Reclaiming the n-word has been one of the few successful projects of our lifetime, and most of the thanks belongs to hip hop. The n-word used to be a word white people said to black people. Now it is a word black people say to one another, while white people hope silently that a black person will say it to them. This situation is better in all regards—except, ironically, for hip hop. The prevalence of the n-word in rap poses a major problem to its largest audience demographic, white people between the ages of 18 and 35. Now that the work of reclamation has been achieved, we should agree to replace the n-word in music with the word “Inca,” so that when we are rapping along with “Pass Dat,” we don’t have to choose between saying the n-word fifty times and delivering an inferior performance.
Agreed that the n-word has been extremely useful to rap so far. It is easy to say, if you’ve been practicing. It rhymes well. Most importantly, it offers two accented syllables with a glottal stop at the end, which allows it to fit in places other words do not.
For example, the n-word is utterly essential to “Pass Dat.” The opening quatrain is easy enough without it:
Blunt after blunt after blunt after blunt
after blunt after blunt, hey.
Cup after cup, gotta double that up.
I’ve been waitin’ on this all day.
You can sing that quietly to yourself over dinner, waiting in line at the Starbucks, wherever. But the next part, “[n-word] pass that shit (x 4)” is virtually impossible without saying the actual n-word. Nothing else fits.
Saying “n-word” doesn’t work, even though they are both theoretically the same length. The novice might think rap is a game of counting syllables, and it’s true raps are written that way for car commercials across America. But the sophisticated, experienced rapper—one who has rapped in the shower for years, maybe even decades—knows that not all syllables are created equal.
“Word,” for example, is one of the longest syllables in the English language, which is why early rappers made sure to put it at the end. The “en” sound is also tricky. To ask the rapper to replace the n-word with “n-word” is to ask him to plug his nose and mouth before uttering an especially long word, all in the time it takes Jeremih to catch the attention of the fellow on his right.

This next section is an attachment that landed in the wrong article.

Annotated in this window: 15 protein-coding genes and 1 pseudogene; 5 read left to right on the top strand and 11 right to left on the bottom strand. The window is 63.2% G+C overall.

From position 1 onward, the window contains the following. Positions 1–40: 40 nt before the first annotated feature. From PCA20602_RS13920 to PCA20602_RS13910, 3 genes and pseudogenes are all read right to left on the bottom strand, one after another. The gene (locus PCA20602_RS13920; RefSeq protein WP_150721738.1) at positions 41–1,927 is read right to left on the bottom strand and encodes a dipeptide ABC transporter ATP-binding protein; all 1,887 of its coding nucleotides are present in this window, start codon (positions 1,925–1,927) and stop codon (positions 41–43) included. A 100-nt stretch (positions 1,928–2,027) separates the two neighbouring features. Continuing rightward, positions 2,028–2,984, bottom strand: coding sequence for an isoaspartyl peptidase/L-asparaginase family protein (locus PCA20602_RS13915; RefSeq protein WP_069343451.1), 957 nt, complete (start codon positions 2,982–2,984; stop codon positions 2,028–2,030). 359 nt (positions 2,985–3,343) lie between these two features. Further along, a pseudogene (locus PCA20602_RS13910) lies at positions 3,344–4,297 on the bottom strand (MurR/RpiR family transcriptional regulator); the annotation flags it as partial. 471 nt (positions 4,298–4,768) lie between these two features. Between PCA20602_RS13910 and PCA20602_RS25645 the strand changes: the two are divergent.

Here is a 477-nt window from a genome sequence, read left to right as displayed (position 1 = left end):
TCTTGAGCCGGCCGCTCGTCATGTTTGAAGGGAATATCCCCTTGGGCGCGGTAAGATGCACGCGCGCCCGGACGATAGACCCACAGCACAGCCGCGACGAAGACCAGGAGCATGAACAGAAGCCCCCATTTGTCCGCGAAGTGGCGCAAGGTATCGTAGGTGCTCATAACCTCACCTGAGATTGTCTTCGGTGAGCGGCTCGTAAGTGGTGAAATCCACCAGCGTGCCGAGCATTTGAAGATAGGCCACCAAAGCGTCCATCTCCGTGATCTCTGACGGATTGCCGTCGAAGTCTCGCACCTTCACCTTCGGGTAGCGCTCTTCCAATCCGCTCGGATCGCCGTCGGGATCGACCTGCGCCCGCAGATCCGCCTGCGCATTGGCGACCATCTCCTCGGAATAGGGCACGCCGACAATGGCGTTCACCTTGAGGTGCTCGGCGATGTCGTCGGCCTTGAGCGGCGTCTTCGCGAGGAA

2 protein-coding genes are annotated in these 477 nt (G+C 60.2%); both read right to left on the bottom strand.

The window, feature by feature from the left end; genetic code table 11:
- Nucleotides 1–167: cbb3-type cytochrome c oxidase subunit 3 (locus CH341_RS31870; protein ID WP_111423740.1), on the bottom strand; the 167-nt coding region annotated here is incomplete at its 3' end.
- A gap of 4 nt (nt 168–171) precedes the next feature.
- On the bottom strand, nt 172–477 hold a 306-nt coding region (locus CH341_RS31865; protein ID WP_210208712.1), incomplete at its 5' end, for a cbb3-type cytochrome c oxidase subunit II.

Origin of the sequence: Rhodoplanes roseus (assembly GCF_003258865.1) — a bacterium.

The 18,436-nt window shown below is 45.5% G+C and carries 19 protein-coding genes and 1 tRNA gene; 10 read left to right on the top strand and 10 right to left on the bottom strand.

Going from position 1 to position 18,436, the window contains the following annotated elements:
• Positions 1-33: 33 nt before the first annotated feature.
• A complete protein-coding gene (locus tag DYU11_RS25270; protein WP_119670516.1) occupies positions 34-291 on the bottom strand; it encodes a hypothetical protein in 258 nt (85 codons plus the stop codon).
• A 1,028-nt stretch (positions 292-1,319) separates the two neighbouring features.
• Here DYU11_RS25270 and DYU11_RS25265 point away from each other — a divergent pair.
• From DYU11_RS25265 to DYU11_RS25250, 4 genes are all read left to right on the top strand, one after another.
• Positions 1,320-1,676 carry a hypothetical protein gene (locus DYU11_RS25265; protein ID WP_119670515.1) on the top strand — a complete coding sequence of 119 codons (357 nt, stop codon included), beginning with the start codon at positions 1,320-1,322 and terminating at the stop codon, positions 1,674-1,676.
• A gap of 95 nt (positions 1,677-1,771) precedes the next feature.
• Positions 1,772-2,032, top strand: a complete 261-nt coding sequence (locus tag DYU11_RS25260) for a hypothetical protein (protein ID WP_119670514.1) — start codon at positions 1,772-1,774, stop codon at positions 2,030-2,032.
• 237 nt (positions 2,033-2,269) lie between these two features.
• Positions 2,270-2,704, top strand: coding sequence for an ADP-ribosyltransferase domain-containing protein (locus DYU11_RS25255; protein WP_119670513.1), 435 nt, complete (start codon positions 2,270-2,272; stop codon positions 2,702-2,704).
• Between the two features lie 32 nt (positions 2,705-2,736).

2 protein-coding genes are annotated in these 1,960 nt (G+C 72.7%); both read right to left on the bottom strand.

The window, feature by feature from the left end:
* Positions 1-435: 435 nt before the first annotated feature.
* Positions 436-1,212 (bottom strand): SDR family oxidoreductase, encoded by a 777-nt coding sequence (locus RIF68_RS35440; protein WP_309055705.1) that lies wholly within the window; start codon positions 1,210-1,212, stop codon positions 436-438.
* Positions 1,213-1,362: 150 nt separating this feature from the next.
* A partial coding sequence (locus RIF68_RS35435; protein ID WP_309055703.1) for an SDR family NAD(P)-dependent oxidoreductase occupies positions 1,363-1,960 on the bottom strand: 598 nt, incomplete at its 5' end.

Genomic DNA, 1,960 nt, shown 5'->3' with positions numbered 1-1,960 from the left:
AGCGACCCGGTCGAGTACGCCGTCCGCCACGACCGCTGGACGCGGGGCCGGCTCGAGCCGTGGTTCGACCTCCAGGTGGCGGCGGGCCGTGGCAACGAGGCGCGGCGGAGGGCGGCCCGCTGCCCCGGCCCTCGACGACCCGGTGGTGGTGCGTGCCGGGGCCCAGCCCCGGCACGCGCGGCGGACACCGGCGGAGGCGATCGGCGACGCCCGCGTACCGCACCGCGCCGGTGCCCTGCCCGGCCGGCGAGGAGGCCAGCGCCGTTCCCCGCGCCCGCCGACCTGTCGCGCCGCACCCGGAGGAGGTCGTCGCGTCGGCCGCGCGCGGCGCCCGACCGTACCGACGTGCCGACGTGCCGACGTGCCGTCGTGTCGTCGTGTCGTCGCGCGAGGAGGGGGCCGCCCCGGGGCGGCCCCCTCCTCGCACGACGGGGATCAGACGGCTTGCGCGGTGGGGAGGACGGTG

Other substitute words don’t work any better. Saying a word that sounds similar, such as “nickel,” incurs most of the same risks as saying the n-word. “Negro” feels almost as bad and is harder to wedge in. “Hipster”—the closest thing white people have to an n-word of their own—is impossible.
But “Inca” takes almost exactly the same amount of time to say as the n-word, I am told. It offers the same glottal stop. It produces assonance and consonance in many of the same contexts, but—and this is very important—it does not start with “ni” or end with “ga/ger.” Reversing the vowel and consonant sounds of the first syllable clearly distinguishes “Inca” from the n-word while preserving its musical function, the way editing has made “ish” a substitute for “shit.”
The utility of this policy is not limited to “Pass Dat.” You can say “Inca” in place of the n-word in all sorts of contexts, for example in the lowrider sketch before Dr. Dre’s “The Watcher”. Go ahead and shout “Inca that’s Dre!” as loudly as you want. Just make sure the windows are rolled up, in case someone mishears you.
It’s important to note that this policy will not offend Incas—both because “Inca” is not a derogatory term, and because most people who identify as Inca speak Spanish, so the words we use in rap mean nothing to them. The n-word is the only one they do know. Trust me, they’ll be thrilled by the switch.
Once we make this change, we can all enjoy hip hop. Your grandmother, trained from an early age to only say the n-word at home with family, can now rap freely along with Jay-Z’s “[Inca] Please” on her way to the beauty parlor. Action Bronson will take one more step toward leveling the field with Ghostface. And Michael Richards can safely return to stand-up comedy, knowing the odds of being heckled by an Inca are extremely low.
Like any broad societal change, this one will take time. But it’s worth it. The alternative would be to keep using a word that excludes people, that makes them feel unwelcome in their own culture, that sends the message that the vibrant America in which they so meaningfully participate is not for them. And really, how unfair would that be?